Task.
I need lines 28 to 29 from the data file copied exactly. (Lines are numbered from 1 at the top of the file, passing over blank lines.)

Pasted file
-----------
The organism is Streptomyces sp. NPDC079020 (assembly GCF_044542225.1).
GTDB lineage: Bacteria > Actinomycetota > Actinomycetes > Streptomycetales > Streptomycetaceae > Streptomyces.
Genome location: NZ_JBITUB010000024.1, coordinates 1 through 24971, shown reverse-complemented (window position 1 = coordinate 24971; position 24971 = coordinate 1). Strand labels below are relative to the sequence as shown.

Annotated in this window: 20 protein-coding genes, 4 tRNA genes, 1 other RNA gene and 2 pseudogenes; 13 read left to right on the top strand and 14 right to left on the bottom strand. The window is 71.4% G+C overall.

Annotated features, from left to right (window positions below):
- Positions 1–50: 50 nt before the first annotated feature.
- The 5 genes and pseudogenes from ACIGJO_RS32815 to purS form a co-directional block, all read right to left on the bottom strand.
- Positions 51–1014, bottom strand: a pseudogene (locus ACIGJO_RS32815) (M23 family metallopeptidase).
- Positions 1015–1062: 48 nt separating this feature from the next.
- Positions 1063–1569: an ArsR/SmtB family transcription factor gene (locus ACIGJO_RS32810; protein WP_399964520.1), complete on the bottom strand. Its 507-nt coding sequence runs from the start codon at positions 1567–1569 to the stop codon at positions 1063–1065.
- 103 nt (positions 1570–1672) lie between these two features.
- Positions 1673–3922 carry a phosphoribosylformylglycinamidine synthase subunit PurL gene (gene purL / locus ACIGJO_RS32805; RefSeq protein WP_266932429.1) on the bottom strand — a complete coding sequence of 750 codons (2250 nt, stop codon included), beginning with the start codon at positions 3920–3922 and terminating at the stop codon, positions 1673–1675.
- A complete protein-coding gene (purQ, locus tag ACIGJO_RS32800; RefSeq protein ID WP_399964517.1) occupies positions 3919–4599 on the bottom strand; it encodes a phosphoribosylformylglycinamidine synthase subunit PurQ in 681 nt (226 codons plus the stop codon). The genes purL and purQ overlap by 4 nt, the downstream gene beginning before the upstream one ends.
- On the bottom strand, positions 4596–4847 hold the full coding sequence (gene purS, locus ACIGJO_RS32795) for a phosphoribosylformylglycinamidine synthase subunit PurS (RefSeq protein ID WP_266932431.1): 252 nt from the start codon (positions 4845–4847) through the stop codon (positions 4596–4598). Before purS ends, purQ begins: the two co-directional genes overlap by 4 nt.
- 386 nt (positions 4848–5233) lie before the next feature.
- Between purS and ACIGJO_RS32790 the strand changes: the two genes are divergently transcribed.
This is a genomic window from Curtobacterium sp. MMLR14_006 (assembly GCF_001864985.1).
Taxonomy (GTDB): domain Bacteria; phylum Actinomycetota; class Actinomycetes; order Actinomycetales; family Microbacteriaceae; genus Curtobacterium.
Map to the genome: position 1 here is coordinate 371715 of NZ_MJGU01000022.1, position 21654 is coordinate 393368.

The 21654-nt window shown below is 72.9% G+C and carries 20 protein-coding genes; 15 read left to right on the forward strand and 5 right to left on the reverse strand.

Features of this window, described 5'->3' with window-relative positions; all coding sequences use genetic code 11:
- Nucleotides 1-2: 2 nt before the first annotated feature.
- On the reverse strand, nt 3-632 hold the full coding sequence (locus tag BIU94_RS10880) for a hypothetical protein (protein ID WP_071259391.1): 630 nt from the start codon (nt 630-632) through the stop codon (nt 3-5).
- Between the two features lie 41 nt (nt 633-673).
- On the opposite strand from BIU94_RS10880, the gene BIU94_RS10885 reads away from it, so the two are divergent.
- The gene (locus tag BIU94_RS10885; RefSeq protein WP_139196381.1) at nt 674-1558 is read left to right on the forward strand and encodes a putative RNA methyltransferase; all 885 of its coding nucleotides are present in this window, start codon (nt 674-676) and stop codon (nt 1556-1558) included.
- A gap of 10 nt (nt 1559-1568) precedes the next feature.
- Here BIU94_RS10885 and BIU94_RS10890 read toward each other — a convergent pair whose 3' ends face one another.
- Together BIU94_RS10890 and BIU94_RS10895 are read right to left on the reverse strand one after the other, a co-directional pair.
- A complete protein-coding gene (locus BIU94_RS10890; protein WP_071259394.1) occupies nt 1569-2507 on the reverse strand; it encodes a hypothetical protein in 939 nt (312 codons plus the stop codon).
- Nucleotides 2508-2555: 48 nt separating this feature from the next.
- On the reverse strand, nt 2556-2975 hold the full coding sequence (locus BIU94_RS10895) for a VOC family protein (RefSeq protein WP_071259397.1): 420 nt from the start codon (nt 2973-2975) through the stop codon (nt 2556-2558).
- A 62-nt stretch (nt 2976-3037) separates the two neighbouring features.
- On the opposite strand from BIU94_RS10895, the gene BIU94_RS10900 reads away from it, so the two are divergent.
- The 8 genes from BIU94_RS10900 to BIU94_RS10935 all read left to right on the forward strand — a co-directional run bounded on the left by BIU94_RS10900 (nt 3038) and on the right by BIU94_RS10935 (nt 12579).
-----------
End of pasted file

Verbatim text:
- Here BIU94_RS10885 and BIU94_RS10890 read toward each other — a convergent pair whose 3' ends face one another.
- Together BIU94_RS10890 and BIU94_RS10895 are read right to left on the reverse strand one after the other, a co-directional pair.